[3b] In the context of the false representations assumed to exist in this case for summary judgment purposes, we conclude a private, voluntary, [24 Cal. App. 4th 884] professional association is not precluded by the litigation privilege of section 47(b) from disciplining one of its members for making such representations in a judicial proceeding. fn. 5

3. Quasi-Judicial Immunity

[5] "The concept of judicial immunity is long-standing and absolute, with its roots in English common law. It bars civil actions against judges for acts performed in the exercise of their judicial functions and it applies to all judicial determinations, including those rendered in excess of the judge's jurisdiction, no matter how erroneous or even malicious or corrupt they may be.... [¶] Under the concept of 'quasi-judicial immunity,' California courts have extended absolute judicial immunity to persons other than judges if those persons act in a judicial or quasi-judicial capacity." (Howard v. Drapkin, supra, 222 Cal.App.3d at pp. 851-853 [Howard ], fn. omitted.) The concept of quasi-judicial immunity has been extended to neutral third parties, including court-appointed psychologists in child custody proceedings, "for their conduct in performing dispute resolution services which are connected to the judicial process and involve either (l) the making of binding decisions, (2) the making of findings or recommendations to the court, or (3) the arbitration, mediation, conciliation, evaluation or other similar resolution of pending disputes." (Id. at p. 860.)

[3c] Quasi-judicial immunity and the litigation privilege are not coextensive. (Howard, supra, 222 Cal.App.3d at p. 850, fn. 2 [unlike quasi-judicial immunity, the litigation privilege is limited to "communicative acts"].) But like the litigation privilege, the reach of quasi-judicial immunity does not encompass disciplinary liability by a private, voluntary association. The decisions speak only in terms of protection from "civil actions," "civil suits," "damage claims" (Howard, supra, 222 Cal.App.3d at pp. 851, 853, 857), "civil liability" (White v. Towers (1951) 37 Cal. 2d 727, 730 [235 P.2d 209, 28 A.L.R.2d 636]), "subsequent suit" (Mattco Forge, Inc. v. Arthur Young & Co., supra, 5 Cal.App.4th at p. 403), or "civil liability for various tort claims" (Gootee v. Lightner, supra, 224 Cal.App.3d at p. 590, fn. 2 [24 Cal. App. 4th 885] [characterizing Howard]). (See also Imbler v. Pachtman, supra, 424 U.S. at p. 429 [47 L.Ed.2d at p. 143] [explaining that despite the "absolute" immunity granted prosecutors, they remain subject to "professional discipline by [a voluntary] association of [their] peers"]; and Myers v. Morris (8th Cir. 1987) 810 F.2d. 1437, 1467.) For this reason, we conclude the doctrine of quasi-judicial immunity does not bar the APA from disciplining Dr. Budwin for the false representations (noted previously) or the conduct (the wrongful refusal to produce documents) the APA claims he made or carried out. (See fn. 5, ante.)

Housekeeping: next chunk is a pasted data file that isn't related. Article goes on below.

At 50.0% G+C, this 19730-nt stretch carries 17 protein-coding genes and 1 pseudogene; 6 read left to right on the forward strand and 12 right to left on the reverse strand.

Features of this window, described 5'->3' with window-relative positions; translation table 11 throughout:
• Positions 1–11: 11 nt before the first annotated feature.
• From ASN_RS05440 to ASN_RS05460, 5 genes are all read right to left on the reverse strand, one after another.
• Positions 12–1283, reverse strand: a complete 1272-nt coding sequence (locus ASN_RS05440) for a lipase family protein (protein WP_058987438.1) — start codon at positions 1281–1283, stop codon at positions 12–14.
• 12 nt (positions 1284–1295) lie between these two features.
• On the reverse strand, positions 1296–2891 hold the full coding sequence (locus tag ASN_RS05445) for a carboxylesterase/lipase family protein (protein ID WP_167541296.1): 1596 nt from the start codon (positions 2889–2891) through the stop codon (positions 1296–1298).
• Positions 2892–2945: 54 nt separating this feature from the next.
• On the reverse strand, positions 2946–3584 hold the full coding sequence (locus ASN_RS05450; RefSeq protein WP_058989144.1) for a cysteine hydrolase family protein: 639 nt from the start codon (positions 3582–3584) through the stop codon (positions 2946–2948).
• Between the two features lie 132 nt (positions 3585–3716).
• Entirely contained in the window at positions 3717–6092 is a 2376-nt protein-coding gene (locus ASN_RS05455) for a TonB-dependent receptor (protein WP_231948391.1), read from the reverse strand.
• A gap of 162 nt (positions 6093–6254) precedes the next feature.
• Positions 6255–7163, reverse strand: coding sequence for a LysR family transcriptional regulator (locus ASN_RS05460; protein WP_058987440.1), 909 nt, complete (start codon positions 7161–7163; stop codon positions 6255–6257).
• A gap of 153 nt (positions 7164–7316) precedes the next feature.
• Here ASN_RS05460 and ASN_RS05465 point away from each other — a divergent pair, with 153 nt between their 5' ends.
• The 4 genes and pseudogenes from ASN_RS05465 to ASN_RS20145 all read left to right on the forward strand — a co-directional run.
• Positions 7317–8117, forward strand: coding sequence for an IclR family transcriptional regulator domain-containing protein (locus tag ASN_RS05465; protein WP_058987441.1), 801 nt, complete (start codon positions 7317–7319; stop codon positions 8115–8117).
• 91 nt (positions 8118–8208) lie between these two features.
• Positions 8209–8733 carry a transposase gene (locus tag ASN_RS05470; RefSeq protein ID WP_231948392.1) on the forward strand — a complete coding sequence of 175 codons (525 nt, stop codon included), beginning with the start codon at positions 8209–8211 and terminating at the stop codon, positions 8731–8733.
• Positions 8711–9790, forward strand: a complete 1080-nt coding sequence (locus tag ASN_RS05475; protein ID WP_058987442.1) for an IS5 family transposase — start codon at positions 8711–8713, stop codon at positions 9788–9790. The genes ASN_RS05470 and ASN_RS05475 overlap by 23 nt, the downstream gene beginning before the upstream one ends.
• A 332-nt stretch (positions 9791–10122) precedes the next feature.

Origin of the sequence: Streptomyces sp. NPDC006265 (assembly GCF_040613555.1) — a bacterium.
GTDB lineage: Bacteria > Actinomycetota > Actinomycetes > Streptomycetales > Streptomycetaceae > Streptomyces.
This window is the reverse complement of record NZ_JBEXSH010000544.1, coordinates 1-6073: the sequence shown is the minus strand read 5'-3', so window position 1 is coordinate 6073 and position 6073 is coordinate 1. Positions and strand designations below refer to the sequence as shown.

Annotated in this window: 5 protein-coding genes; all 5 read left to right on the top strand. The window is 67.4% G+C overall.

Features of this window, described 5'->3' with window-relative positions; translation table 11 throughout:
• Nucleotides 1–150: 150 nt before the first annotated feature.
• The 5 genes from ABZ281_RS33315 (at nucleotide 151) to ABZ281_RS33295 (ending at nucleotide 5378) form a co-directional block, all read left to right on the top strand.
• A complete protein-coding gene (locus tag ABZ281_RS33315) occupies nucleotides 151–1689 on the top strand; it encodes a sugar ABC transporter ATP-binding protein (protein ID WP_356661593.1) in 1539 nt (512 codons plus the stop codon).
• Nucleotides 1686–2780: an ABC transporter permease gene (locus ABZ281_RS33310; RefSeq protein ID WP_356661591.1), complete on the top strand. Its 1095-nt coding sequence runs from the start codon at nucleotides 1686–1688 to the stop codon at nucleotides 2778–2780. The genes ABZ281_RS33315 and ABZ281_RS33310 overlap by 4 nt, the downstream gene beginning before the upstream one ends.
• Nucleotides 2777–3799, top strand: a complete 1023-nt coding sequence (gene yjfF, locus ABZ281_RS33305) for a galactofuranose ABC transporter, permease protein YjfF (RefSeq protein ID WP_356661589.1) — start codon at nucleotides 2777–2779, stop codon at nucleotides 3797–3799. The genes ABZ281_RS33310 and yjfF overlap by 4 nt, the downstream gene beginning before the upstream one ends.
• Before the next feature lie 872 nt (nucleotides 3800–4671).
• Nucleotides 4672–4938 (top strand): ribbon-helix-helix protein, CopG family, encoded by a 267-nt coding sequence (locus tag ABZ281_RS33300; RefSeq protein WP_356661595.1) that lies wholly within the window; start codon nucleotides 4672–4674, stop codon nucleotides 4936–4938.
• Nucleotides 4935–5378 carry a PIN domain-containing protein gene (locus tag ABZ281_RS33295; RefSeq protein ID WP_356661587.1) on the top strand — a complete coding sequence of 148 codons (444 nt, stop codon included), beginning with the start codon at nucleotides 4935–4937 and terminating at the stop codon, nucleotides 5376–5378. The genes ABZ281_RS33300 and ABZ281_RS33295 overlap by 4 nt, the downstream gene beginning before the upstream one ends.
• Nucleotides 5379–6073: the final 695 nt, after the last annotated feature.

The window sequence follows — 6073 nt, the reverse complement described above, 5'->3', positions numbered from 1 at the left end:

Disposition

The judgment is reversed and the matter is remanded to the trial court. The APA is awarded its costs on appeal.

Sims, Acting P. J., and Nicholson, J., concurred.

FN 1. In any event, Dr. Budwin was placed on inactive status as a Sacramento Superior Court forensic psychologist based on the APA's censure, and California courts can, in appropriate circumstances, review a private professional association's censure of one of its members. (See Salkin v. California Dental Assn. (1986) 176 Cal. App. 3d 1118 [224 Cal. Rptr. 352].)

FN 2. In so stating the court noted the privilege does not apply to every tort; it is inapplicable to the tort of malicious prosecution. (Mattco Forge, Inc. v. Arthur Young & Co., supra, 5 Cal.App.4th at p. 406; see also Silberg, supra, 50 Cal.3d at p. 216.)

FN 3. Of course, section 47(b) does not preclude criminal liability such as perjury. (Silberg, supra, 50 Cal.3d at p. 219.)

FN 4. It was in this broad context that the court in Bernstein said it was "loath to read into the Principles of Medical Ethics an intent upon the part of the American Medical Association to interfere with the judicial process ... [and] to arrogate to itself the state's prerogative of defining the duties of witnesses in judicial proceedings and the prescribing of penalties for the violation of such duties." (139 Cal.App.2d at p. 247.)

FN 5. In this decision, we have not determined whether the APA acted in good faith, whether it employed a fair procedure, or whether it acted in accordance with its own laws. (See Smetherham v. Laundry Workers' Union, supra, 44 Cal.App.2d at pp. 135-136; Smith v. Kern County Medical Assn., supra, 19 Cal.2d at p. 265; California State University, Hayward v. National Collegiate Athletic Assn., supra, 47 Cal.App.3d at pp. 539-540.) Nor have we determined, with respect to the merits of the charges which resulted in Dr. Budwin's discipline, "whether there was any evidence whatever before the [APA] to support its conclusion." (See McConville v. Milk W.D. Union (1930) 106 Cal. App. 696, 697-698 [289 P. 852]; Zurn Engineers v. State of California ex rel. Dept. Water Resources (1977) 69 Cal. App. 3d 798, 836-837 [138 Cal. Rptr. 478]; see also Smetherham, supra, at p. 135.)